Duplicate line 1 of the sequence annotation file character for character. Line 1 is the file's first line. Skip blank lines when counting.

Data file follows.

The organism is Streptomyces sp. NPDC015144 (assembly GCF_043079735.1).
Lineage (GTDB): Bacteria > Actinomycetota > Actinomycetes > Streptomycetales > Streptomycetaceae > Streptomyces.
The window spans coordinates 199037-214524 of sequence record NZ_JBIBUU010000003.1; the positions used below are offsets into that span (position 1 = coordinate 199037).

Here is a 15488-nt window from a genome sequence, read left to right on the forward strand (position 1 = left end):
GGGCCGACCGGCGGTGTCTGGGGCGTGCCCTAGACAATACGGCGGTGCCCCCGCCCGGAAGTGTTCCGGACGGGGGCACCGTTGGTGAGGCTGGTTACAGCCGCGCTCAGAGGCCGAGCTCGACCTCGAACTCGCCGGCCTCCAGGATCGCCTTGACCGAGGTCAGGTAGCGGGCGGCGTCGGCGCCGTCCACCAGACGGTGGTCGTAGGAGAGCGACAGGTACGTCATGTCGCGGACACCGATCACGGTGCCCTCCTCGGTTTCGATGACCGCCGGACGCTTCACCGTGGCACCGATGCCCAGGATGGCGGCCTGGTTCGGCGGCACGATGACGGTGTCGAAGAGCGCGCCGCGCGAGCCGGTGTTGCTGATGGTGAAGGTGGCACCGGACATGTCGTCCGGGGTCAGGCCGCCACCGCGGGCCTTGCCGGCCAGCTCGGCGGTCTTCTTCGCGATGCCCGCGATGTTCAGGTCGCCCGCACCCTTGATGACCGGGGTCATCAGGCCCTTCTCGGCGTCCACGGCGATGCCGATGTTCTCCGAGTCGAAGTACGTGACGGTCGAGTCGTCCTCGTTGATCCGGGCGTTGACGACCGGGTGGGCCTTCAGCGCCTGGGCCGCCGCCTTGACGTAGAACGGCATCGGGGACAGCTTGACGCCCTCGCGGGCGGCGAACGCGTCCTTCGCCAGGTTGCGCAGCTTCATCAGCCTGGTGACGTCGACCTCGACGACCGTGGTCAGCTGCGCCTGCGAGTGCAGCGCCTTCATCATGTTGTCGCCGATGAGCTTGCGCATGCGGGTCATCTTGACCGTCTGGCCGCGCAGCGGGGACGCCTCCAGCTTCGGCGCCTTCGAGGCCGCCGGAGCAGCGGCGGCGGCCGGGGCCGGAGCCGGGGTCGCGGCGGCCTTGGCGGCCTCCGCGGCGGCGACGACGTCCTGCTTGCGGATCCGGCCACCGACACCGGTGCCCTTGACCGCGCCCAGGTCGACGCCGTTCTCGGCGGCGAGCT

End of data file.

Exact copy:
The organism is Streptomyces sp. NPDC015144 (assembly GCF_043079735.1).